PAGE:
Controversy has erupted over links between the administration of US President George W. Bush and bankrupt and beleaguered Enron Corp. The lusty aura of scandal is everywhere. One example among many is the television anchorwoman in Houston who asked rhetorically whether the affair might become Bush's Watergate or Whitewater.
Unless large surprises loom, the answer is no. Facts revealed so far offer no reason to suspect that Enron's collapse will prematurely end the Bush presidency, as Watergate did that of former President Richard Nixon, or dog it to the end the way Whitewater did Bill Clinton's.
It is well known that Enron contributed generously to Bush's presidential campaign and to the campaigns of other politicians from both major political parties.
It has been reported that Vice-President Dick Cheney or his aides met six times with Enron representatives during the past year, the early meetings coming as the administration was preparing its energy-policy proposal.
And the White House has confirmed reports that Enron Chairman and Chief Executive Officer Ken Lay called Treasury Sec. Paul O'Neill and Commerce Sec. Donald Evans to discuss the firm's financial problems.
None of this constitutes scandal.
There has been no suggestion that Enron made illegal contributions to the Bush campaign.
There is nothing wrong with a vice-president's meeting with executives from Enron or any other company while formulating energy policy. In fact, if officials treated energy officials with less suspicion and consulted them more frequently than they traditionally do, they wouldn't err so regularly on energy.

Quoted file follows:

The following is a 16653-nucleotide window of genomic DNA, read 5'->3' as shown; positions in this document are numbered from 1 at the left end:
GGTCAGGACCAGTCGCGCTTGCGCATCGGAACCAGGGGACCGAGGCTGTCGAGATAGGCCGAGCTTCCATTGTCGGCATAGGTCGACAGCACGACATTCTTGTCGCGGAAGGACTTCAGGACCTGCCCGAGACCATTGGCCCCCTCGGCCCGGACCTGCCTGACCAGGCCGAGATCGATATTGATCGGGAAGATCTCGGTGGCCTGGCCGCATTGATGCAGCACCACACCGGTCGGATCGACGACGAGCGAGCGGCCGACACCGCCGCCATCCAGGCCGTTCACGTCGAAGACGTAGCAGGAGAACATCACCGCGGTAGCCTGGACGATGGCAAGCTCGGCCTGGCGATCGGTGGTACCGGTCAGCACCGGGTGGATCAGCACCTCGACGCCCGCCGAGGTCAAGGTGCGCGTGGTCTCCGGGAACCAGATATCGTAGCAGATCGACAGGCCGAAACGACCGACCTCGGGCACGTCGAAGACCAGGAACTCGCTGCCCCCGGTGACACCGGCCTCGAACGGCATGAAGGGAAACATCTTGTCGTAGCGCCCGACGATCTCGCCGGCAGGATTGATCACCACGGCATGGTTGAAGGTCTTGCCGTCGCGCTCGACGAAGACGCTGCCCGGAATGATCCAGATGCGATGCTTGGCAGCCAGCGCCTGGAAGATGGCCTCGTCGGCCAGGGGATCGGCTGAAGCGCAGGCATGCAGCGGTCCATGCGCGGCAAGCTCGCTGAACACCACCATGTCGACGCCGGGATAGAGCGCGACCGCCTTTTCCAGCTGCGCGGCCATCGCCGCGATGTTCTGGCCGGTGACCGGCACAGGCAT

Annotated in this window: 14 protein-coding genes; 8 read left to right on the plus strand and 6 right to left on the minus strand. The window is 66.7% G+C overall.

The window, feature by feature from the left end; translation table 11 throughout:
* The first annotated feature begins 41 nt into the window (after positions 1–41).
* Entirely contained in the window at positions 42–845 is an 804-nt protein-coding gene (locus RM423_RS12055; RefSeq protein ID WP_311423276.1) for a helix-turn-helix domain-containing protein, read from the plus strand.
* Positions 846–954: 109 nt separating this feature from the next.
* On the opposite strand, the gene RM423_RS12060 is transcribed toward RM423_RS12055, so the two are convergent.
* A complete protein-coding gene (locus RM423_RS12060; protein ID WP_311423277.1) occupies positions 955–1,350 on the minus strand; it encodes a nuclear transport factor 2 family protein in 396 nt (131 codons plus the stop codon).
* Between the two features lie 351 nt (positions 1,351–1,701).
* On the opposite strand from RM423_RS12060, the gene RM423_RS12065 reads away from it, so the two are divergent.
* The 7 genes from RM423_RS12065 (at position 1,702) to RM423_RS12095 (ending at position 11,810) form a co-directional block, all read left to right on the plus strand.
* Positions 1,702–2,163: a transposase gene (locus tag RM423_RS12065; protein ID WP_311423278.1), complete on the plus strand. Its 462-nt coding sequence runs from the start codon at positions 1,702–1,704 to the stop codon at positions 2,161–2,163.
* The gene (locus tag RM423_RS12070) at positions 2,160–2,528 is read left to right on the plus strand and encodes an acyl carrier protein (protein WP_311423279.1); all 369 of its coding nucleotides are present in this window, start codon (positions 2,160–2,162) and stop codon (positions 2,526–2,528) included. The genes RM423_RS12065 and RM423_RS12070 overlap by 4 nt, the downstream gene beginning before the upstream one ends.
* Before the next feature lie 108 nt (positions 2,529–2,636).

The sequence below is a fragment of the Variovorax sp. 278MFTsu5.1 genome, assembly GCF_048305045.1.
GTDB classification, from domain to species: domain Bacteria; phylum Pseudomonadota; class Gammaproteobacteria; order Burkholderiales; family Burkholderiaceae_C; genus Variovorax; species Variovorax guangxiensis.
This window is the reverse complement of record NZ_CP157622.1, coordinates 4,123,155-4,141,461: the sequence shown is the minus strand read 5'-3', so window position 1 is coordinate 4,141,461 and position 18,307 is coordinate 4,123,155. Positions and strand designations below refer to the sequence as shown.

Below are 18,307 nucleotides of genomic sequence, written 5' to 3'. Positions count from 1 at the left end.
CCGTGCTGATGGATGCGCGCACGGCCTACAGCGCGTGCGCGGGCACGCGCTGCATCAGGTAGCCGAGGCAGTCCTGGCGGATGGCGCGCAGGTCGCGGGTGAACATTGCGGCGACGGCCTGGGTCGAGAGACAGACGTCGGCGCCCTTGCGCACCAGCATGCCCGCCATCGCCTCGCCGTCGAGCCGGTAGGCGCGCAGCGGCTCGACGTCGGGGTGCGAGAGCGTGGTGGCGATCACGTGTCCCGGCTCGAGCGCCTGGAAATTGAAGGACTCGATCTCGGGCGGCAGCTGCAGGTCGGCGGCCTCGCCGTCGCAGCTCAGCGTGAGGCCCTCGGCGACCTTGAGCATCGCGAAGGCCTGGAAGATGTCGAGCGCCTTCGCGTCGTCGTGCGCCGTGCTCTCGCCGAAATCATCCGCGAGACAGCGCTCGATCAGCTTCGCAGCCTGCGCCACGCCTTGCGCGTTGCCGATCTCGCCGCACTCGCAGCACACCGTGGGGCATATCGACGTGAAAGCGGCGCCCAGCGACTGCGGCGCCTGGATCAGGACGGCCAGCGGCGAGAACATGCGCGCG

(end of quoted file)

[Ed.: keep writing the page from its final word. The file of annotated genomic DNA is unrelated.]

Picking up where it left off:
And there's nothing sinister about Enron's alert to officials about its financial distress. It just means that Enron executives were more considerate of politicians while headed for bankruptcy than they were of investors while still running a business outsiders believed to be thriving.
The Bush administration looks guilty of nothing but association with a company that has suffered a long, swift fall-a company subject, at last count, to investigations by the Justice and Labor departments, four congressional committees, and the Securities and Exchange Commission and to a rapidly growing number of civil suits.
The association produced no special treatment for Enron.
If the administration had offered to help Enron, in fact, the political uproar would be deafening. It wouldn't matter that past administrations have helped failing companies. It wouldn't matter if the help had been altogether legal.
In politics, in an election year, aid by an administration with a background in energy to an energy company that gave it political money would be scandalous. This strained formulation explains the frenzy under way to discover who knew what and when they knew it.
But the administration's political opponents smell raw meat. They are diving after it. And they are butting their own heads.
"It is now clear the White House had knowledge that Enron was likely to collapse but did nothing to try to protect innocent employees and shareholders who ultimately lost their savings," wailed Rep. Henry Waxman (D-Calif.), in a written statement. "I am deeply troubled that the White House stood by and let this happen to thousands of families."
So an administration that will be skewered for any hint that it even considered helping Enron now receives condemnation for not helping. The base political motives behind this contradiction are clear and sickening.
The Enron fiasco demands scrutiny. Laws may have been broken. Disclosure requirements and auditing standards may be insufficient. Regulatory oversight might need fixing.
The issues are serious. Scandal-mongering can only deflect attention from them and distract an administration with more important things to worry about.